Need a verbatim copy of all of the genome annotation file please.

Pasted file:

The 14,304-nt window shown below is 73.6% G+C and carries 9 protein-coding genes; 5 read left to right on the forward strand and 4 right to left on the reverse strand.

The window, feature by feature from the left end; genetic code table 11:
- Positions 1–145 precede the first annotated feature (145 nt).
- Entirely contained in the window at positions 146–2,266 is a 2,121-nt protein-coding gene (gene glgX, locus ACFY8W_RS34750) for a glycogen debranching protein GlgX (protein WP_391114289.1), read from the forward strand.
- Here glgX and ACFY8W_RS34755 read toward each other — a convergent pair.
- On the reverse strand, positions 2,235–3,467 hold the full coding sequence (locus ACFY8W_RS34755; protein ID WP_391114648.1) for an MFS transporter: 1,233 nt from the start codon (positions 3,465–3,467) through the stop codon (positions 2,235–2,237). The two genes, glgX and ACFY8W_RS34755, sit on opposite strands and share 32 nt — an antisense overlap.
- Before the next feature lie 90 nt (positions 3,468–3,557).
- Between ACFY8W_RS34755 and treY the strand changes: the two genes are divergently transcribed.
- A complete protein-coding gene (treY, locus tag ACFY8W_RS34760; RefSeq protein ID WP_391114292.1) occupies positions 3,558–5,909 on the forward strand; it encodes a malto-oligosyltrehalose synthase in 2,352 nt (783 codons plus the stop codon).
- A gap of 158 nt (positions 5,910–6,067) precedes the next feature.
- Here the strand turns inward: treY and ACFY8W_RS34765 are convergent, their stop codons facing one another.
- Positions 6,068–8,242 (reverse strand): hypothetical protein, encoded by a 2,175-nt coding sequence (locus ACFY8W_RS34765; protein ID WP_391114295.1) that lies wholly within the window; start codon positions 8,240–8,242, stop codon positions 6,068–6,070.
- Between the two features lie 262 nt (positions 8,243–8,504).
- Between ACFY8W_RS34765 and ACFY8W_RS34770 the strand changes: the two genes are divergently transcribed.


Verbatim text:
The 14,304-nt window shown below is 73.6% G+C and carries 9 protein-coding genes; 5 read left to right on the forward strand and 4 right to left on the reverse strand.

The window, feature by feature from the left end; genetic code table 11:
- Positions 1–145 precede the first annotated feature (145 nt).
- Entirely contained in the window at positions 146–2,266 is a 2,121-nt protein-coding gene (gene glgX, locus ACFY8W_RS34750) for a glycogen debranching protein GlgX (protein WP_391114289.1), read from the forward strand.
- Here glgX and ACFY8W_RS34755 read toward each other — a convergent pair.
- On the reverse strand, positions 2,235–3,467 hold the full coding sequence (locus ACFY8W_RS34755; protein ID WP_391114648.1) for an MFS transporter: 1,233 nt from the start codon (positions 3,465–3,467) through the stop codon (positions 2,235–2,237). The two genes, glgX and ACFY8W_RS34755, sit on opposite strands and share 32 nt — an antisense overlap.
- Before the next feature lie 90 nt (positions 3,468–3,557).
- Between ACFY8W_RS34755 and treY the strand changes: the two genes are divergently transcribed.
- A complete protein-coding gene (treY, locus tag ACFY8W_RS34760; RefSeq protein ID WP_391114292.1) occupies positions 3,558–5,909 on the forward strand; it encodes a malto-oligosyltrehalose synthase in 2,352 nt (783 codons plus the stop codon).
- A gap of 158 nt (positions 5,910–6,067) precedes the next feature.
- Here the strand turns inward: treY and ACFY8W_RS34765 are convergent, their stop codons facing one another.
- Positions 6,068–8,242 (reverse strand): hypothetical protein, encoded by a 2,175-nt coding sequence (locus ACFY8W_RS34765; protein ID WP_391114295.1) that lies wholly within the window; start codon positions 8,240–8,242, stop codon positions 6,068–6,070.
- Between the two features lie 262 nt (positions 8,243–8,504).
- Between ACFY8W_RS34765 and ACFY8W_RS34770 the strand changes: the two genes are divergently transcribed.